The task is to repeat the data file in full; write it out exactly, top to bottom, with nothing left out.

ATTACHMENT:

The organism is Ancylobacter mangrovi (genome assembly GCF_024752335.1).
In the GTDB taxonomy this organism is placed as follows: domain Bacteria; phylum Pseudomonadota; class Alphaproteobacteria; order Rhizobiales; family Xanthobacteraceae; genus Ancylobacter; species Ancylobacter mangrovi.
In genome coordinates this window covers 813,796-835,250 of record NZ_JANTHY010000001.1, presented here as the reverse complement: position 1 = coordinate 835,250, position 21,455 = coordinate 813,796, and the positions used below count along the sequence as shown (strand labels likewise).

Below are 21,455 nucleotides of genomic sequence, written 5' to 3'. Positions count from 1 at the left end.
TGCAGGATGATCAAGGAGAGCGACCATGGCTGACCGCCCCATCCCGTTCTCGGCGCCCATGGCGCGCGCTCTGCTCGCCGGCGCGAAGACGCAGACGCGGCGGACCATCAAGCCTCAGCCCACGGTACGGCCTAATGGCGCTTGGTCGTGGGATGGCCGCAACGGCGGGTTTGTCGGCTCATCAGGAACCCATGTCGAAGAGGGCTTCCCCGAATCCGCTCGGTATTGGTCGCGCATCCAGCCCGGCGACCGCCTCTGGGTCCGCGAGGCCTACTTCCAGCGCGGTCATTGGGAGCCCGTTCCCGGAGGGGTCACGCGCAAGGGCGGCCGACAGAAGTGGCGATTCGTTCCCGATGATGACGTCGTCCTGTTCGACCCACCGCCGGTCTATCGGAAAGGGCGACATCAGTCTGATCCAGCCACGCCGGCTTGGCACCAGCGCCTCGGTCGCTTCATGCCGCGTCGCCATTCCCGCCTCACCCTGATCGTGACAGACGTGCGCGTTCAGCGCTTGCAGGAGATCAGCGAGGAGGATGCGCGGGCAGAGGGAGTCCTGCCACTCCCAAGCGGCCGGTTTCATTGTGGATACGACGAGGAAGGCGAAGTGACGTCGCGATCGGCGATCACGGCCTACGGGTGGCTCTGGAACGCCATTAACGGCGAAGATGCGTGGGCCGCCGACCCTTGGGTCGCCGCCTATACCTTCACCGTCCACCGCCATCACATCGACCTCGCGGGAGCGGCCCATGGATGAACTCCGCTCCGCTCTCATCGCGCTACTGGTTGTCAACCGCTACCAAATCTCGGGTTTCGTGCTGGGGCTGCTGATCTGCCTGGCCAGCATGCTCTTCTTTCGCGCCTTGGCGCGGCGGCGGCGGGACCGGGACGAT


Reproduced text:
The organism is Ancylobacter mangrovi (genome assembly GCF_024752335.1).
In the GTDB taxonomy this organism is placed as follows: domain Bacteria; phylum Pseudomonadota; class Alphaproteobacteria; order Rhizobiales; family Xanthobacteraceae; genus Ancylobacter; species Ancylobacter mangrovi.
In genome coordinates this window covers 813,796-835,250 of record NZ_JANTHY010000001.1, presented here as the reverse complement: position 1 = coordinate 835,250, position 21,455 = coordinate 813,796, and the positions used below count along the sequence as shown (strand labels likewise).

Below are 21,455 nucleotides of genomic sequence, written 5' to 3'. Positions count from 1 at the left end.
TGCAGGATGATCAAGGAGAGCGACCATGGCTGACCGCCCCATCCCGTTCTCGGCGCCCATGGCGCGCGCTCTGCTCGCCGGCGCGAAGACGCAGACGCGGCGGACCATCAAGCCTCAGCCCACGGTACGGCCTAATGGCGCTTGGTCGTGGGATGGCCGCAACGGCGGGTTTGTCGGCTCATCAGGAACCCATGTCGAAGAGGGCTTCCCCGAATCCGCTCGGTATTGGTCGCGCATCCAGCCCGGCGACCGCCTCTGGGTCCGCGAGGCCTACTTCCAGCGCGGTCATTGGGAGCCCGTTCCCGGAGGGGTCACGCGCAAGGGCGGCCGACAGAAGTGGCGATTCGTTCCCGATGATGACGTCGTCCTGTTCGACCCACCGCCGGTCTATCGGAAAGGGCGACATCAGTCTGATCCAGCCACGCCGGCTTGGCACCAGCGCCTCGGTCGCTTCATGCCGCGTCGCCATTCCCGCCTCACCCTGATCGTGACAGACGTGCGCGTTCAGCGCTTGCAGGAGATCAGCGAGGAGGATGCGCGGGCAGAGGGAGTCCTGCCACTCCCAAGCGGCCGGTTTCATTGTGGATACGACGAGGAAGGCGAAGTGACGTCGCGATCGGCGATCACGGCCTACGGGTGGCTCTGGAACGCCATTAACGGCGAAGATGCGTGGGCCGCCGACCCTTGGGTCGCCGCCTATACCTTCACCGTCCACCGCCATCACATCGACCTCGCGGGAGCGGCCCATGGATGAACTCCGCTCCGCTCTCATCGCGCTACTGGTTGTCAACCGCTACCAAATCTCGGGTTTCGTGCTGGGGCTGCTGATCTGCCTGGCCAGCATGCTCTTCTTTCGCGCCTTGGCGCGGCGGCGGCGGGACCGGGACGAT